Work on the transmitting station at Poldhu Cove began in October 1900, the plan being to build a similar station at Cape Cod, Massachusetts, and the work on this station began in March 1901. Each station was to comprise 20 masts, each being 200 high, set in a circle that was 200 feet in diameter. In terms of transmitting equipment, Marconi calculated that the energy needed to send a signal the required distance would be around 20,000 volts, and this was to be provided by a Hornsby-Ackroyd oil-driven engine that would drive a 25 kilowatt alternator and a pair of transformers that would boost the alternator’s 2,000 volts to the necessary 20,000 volts. The final output of the plant, in terms of signal energy, would be 100 times greater than that of any previously built transmitter.

All seemed to be going well until 17th September 1901. By this time the aerials at both Poldhu and Cape Cod were nearly complete and Marconi was carrying out tests on the parts of the system that were serviceable, getting very satisfactory results. However, on that day a storm blew up and wrecked the circle of masts. This was clearly a massive setback, but it proved possible to create a temporary aerial, based on only two masts, that was operational only seven days later. Experiments using this aerial showed that strong signals could reach Marconi’s station at Crookhaven in County Cork, Ireland, 225 miles away, so Marconi decided that there was no need to rebuild the station before trying the ultimate test.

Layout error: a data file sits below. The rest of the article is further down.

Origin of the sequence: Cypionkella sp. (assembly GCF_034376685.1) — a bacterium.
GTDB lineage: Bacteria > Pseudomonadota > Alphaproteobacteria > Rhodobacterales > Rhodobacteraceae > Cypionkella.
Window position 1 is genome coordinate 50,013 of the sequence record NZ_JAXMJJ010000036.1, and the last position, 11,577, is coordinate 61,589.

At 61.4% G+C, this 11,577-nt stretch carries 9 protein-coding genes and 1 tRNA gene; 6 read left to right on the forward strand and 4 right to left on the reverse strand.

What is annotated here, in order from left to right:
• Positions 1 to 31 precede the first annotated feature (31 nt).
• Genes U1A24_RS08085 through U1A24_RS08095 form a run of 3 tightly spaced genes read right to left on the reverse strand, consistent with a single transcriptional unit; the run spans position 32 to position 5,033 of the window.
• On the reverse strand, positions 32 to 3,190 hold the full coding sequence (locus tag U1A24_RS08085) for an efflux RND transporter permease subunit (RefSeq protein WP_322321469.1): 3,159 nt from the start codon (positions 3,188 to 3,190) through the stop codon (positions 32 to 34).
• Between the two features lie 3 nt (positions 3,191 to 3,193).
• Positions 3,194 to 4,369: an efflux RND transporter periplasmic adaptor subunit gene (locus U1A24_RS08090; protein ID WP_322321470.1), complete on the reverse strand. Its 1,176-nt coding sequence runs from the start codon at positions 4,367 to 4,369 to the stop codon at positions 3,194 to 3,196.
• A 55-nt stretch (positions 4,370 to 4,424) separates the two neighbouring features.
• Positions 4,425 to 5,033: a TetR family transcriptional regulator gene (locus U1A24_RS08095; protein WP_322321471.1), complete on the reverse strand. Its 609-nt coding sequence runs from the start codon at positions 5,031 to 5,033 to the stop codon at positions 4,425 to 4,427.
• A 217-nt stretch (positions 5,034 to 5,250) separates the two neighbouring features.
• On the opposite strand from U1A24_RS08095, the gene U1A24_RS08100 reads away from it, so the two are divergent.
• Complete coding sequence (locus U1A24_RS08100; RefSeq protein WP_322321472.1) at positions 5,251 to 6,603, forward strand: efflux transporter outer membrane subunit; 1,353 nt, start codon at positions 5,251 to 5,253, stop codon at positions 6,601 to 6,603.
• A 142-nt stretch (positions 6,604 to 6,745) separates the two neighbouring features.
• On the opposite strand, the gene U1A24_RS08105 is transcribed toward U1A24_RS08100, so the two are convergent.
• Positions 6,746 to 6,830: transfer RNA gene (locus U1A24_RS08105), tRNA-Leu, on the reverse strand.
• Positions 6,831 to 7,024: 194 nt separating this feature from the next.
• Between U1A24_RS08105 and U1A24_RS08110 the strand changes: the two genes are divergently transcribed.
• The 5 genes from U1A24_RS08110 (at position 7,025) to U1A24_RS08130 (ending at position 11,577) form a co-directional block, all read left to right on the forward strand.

The Newfoundland test